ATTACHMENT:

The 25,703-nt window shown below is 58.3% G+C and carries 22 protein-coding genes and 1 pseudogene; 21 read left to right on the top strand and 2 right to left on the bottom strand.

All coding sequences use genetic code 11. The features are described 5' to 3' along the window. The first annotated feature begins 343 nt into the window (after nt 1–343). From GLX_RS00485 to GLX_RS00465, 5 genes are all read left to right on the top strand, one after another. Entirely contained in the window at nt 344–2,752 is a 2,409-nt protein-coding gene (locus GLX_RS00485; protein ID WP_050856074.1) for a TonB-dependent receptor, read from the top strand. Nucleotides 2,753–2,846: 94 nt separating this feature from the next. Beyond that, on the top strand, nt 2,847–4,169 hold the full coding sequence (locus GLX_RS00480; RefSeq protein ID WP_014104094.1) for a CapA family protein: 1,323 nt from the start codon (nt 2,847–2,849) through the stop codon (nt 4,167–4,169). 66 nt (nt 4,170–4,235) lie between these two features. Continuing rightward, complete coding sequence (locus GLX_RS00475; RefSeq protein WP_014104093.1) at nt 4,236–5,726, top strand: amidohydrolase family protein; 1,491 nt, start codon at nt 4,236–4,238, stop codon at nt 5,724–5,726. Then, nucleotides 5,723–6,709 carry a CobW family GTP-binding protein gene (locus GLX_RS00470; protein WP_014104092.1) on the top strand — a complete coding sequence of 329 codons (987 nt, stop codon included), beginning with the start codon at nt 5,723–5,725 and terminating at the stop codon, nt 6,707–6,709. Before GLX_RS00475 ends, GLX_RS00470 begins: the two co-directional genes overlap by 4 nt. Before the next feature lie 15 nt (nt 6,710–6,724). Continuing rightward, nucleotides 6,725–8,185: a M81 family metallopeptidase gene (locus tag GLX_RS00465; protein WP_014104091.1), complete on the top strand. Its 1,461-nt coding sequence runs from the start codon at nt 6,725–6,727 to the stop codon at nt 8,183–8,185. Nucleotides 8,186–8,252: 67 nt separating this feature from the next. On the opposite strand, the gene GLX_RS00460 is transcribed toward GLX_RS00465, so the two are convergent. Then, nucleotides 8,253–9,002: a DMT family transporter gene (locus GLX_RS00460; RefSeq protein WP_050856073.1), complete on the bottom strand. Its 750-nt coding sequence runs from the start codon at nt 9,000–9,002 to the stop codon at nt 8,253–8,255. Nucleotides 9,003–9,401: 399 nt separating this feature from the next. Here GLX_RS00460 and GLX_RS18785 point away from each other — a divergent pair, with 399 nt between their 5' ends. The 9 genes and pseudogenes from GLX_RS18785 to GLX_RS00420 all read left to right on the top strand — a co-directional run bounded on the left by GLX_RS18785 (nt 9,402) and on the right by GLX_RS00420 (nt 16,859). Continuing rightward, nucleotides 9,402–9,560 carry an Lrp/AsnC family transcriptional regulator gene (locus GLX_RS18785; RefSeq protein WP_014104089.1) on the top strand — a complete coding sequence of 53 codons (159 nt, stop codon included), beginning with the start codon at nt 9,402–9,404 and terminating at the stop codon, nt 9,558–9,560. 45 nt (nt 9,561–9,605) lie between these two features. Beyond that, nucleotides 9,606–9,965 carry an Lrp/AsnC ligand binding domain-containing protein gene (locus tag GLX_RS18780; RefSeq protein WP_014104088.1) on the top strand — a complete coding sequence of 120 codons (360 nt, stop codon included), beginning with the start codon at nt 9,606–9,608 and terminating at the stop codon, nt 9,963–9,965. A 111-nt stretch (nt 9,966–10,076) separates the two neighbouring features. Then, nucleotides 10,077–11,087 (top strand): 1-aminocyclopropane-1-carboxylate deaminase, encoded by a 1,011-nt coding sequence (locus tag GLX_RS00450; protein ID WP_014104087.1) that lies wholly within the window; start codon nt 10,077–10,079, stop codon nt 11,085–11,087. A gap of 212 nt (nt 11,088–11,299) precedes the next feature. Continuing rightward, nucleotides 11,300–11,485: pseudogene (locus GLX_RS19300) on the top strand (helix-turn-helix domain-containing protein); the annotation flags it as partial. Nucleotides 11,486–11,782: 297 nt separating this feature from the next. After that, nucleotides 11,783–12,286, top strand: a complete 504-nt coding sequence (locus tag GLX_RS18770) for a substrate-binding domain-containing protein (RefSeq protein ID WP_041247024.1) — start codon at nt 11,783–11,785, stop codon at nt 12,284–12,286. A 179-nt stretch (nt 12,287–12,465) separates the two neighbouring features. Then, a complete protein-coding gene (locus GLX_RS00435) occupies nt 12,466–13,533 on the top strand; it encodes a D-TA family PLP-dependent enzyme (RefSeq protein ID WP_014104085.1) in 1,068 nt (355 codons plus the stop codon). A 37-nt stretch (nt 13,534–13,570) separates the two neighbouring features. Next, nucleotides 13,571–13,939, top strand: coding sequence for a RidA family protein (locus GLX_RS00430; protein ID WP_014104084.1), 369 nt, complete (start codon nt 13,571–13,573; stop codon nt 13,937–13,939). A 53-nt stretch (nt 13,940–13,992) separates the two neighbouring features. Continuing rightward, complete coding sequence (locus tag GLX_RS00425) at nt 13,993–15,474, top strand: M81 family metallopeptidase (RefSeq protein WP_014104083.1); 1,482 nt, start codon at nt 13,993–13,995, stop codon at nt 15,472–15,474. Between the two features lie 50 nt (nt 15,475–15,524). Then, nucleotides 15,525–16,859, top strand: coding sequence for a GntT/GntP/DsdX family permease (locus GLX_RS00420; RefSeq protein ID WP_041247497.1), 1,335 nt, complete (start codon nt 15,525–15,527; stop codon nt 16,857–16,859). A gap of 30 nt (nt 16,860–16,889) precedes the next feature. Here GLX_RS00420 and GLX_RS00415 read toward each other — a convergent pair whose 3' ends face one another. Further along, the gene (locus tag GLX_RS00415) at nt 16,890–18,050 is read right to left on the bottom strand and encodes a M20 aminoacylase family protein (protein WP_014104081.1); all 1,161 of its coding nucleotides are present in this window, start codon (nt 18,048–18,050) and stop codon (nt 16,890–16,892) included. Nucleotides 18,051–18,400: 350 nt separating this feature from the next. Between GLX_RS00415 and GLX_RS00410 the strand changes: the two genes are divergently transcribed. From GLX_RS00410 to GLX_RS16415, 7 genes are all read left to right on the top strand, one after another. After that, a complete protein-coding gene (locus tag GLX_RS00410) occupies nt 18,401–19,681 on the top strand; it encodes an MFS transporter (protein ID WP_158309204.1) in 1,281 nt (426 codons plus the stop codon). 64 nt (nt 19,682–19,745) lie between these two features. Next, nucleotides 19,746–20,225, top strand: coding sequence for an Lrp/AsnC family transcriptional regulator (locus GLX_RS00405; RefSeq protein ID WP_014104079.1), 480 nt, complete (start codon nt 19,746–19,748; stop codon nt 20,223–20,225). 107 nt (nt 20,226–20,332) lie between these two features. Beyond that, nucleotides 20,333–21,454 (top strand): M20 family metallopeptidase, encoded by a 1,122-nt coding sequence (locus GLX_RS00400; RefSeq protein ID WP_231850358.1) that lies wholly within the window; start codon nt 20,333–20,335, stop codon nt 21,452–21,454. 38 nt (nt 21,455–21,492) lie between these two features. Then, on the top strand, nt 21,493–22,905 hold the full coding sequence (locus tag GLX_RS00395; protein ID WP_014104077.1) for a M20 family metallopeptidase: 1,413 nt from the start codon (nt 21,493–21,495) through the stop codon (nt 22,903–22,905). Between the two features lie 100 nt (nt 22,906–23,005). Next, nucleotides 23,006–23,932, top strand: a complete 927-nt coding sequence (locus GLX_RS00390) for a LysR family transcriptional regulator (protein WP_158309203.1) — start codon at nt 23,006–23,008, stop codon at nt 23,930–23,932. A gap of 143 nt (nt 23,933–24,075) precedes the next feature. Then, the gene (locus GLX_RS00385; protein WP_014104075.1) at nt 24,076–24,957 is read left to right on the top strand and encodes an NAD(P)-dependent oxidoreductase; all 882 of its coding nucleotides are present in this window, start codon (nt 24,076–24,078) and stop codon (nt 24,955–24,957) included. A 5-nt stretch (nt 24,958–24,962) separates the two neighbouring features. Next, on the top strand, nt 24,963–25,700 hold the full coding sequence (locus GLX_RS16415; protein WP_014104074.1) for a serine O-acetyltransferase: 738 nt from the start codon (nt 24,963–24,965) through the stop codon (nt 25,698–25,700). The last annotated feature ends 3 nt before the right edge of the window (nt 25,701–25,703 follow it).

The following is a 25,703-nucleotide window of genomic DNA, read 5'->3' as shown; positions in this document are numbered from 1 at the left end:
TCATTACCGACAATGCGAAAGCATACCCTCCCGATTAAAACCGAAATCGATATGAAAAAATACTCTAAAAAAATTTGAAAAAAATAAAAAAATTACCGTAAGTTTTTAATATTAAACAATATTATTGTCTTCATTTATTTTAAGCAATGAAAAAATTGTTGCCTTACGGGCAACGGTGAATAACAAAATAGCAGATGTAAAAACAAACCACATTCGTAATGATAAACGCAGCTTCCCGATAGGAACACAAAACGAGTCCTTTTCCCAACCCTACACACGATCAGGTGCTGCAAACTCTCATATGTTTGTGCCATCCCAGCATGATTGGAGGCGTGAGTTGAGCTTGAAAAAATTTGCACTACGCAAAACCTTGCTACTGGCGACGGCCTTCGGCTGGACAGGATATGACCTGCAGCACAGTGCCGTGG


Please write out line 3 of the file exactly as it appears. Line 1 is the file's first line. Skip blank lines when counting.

The following is a 25,703-nucleotide window of genomic DNA, read 5'->3' as shown; positions in this document are numbered from 1 at the left end: